Jesus really makes it pretty easy for us. Jesus allows us an amazing amount of freedom. We can do anything we want, as long as we love other people. Oh, and there’s one rule—one thing that we cannot do: judge. We should be real careful about taking the words attributed to Jesus and using them to cast judgment.
But over the years, we have gotten quite good at doing just that. We have that inborn need for an enemy, and if we can meet that need with religion as a foundation, we’ve can have our cake and eat it too. We can vent our ugliness and please God at the same time!
The first thing we have to realize when we look at the way the words of Jesus have been used to denigrate the Jews is this: we find more than one picture of Jesus in the Bible. Matthew, Mark, Luke and John do not give us an accurate photograph of Jesus. Instead, they each give us a rough sketch, and from those four sketches each of us develops our personalized composite drawing that we hang on the wall of our religious mind.
Can the words attributed to Jesus be used to justify anti-Jewish sentiments? Absolutely. And that brings us to the most critical and controversial issue we face when trying to identify the actual thoughts and words of Jesus. Each of the gospel writers puts his own spin on Jesus. They interpret their community’s memories of Jesus at least forty years after Jesus’ crucifixion. And scholars are in near universal agreement that there are places in each of the gospel accounts where Matthew, Mark, Luke and John sort of put words in Jesus’ mouth.
By the time these communities of faith were forming, a great schism had arisen between the Jewish authorities and the followers of Jesus. This is understandable. Jesus’ followers were claiming that the long-awaited Jewish Messiah had arrived in the world…and that most Jews failed to recognize him. In fact, they claimed, some of the Jewish authorities were even complicit in his death.
After Jerusalem was destroyed by the Romans in the year 70—about forty years after the death of Jesus—there was a chance that the Jewish faith would disappear from the earth. This was a small and persecuted community. Their main city, Jerusalem, and their primary place of worship, the Temple, had been destroyed. The Romans finally decided they had had enough of the Jews, and the Jewish authorities were convinced that unity was of vital importance. The only way to hold the religion together was for everybody to agree on certain religious truths.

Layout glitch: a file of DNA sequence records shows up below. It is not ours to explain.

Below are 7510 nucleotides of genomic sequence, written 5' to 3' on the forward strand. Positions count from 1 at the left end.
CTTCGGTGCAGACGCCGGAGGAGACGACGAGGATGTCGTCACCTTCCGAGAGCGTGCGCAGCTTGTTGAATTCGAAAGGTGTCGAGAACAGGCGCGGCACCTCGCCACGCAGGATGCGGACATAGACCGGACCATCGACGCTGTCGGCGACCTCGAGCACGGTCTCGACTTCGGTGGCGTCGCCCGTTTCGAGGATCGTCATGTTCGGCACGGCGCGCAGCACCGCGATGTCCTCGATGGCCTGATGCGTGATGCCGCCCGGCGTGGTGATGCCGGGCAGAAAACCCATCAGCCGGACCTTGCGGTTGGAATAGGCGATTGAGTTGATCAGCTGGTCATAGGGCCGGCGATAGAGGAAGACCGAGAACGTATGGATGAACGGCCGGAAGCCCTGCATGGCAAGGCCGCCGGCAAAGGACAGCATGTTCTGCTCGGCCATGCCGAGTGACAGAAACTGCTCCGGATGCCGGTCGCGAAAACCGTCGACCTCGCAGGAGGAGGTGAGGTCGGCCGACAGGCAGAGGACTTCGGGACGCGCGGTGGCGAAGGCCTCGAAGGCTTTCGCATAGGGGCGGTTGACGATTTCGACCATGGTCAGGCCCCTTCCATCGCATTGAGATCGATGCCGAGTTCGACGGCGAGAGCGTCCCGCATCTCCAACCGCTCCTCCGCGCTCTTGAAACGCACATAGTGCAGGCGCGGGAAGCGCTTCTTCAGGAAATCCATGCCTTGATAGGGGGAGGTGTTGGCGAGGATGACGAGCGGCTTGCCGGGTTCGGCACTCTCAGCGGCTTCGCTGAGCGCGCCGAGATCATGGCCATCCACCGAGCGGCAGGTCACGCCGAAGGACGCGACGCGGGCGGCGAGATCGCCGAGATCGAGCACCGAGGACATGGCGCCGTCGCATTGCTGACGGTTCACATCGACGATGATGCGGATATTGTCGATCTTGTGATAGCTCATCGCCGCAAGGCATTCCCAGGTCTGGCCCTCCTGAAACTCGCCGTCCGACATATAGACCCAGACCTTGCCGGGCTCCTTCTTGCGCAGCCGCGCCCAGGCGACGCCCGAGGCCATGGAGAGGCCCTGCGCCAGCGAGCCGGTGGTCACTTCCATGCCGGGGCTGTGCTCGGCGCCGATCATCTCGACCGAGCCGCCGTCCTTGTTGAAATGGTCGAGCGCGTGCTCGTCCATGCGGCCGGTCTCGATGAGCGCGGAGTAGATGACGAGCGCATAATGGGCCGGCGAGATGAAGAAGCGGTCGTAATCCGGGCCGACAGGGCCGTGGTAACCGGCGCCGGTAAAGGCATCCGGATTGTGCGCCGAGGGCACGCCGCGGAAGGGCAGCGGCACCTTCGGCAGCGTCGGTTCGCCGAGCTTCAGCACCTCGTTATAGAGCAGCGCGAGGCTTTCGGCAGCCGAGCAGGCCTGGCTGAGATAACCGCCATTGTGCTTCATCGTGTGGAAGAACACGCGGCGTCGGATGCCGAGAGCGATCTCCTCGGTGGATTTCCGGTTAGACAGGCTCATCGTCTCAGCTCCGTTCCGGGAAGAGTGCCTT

The fact that a small band of troublemakers were standing the very core of the faith on its head, by claiming the Messiah had already arrived, was not helpful. Even worse, these so-called “Christians” were inviting non-Jewish people into the faith. This was simply unacceptable. And the Jewish authorities wrote religious laws against the Christians. They ordered them out of the synagogues, and said that any follower of Jesus would have his name removed from God’s book of life. They would be lost forever.
This is the climate in which the gospels were written. And we can be relatively certain that while Jesus never envisioned Judaism as his enemy—he was thoroughly Jewish throughout his life—Matthew, Mark, Luke and John were in a difficult struggle with the Jewish authorities. And when they re-told the story of Jesus, their struggle with the Jewish authorities colored the way they told Jesus’ story.
Let’s look briefly at the four gospels, starting with the first gospel to be written—Mark. Of the four gospel writers, Mark seems to have the least problems with the Jews. In fact, Mark uses the Greek word for Jew, or Jews, only five times in his entire gospel, and then it is to refer to Jesus as the King of the Jews.
In Mark’s gospel, Jesus doesn’t treat the Jews as a holistic group. He deals more with various groups within the Jewish community, and with individual Jewish people. The individuals, for the most part, fare pretty well. In fact, only Herodias, the wife of Herod Antipas, is portrayed as being purely evil. She is the one who asks for the head of John the Baptist. Even her husband is deeply grieved at this, although he follows her wishes.
The disciples, all of whom are Jewish, are simply normal, flawed human beings in Mark’s gospel. They misunderstand Jesus. At one point or another they deny him, betray him, and forsake him. But that is a sign of their humanity, not of their evil nature. Along with the disciples, the other Jewish individuals that appear in Mark’s gospel appreciate Jesus, and are amazed at his healing powers and his miracles.
The Jewish groups, such as the Pharisees and Sadducees, do not fare so well. The various Jewish sects of that day did not get along with one another, and argued vehemently over religious practice and theology. But Mark portrays them all as opposed to the ministry of Jesus. And this is a critical point. Each and every person who followed Jesus when he was alive was Jewish. It was the religious hierarchy that became the enemy of Jesus.
Matthew’s gospel really brings this point home. The Jesus we find in the Gospel of Matthew is quite Jewish. In Matthew, Jesus not only accepts the commandments, he makes them stronger. The commandments say one is not to kill; Jesus says one cannot even be angry. The commandments say one cannot commit adultery; Jesus says one cannot even look at another person with lust. Jesus upholds the basic laws of Judaism, and follows the Jewish rituals. He even says, at one point in Matthew’s gospel, “the scribes and the Pharisees sit on Moses’ seat; therefore do whatever they teach you and follow it.”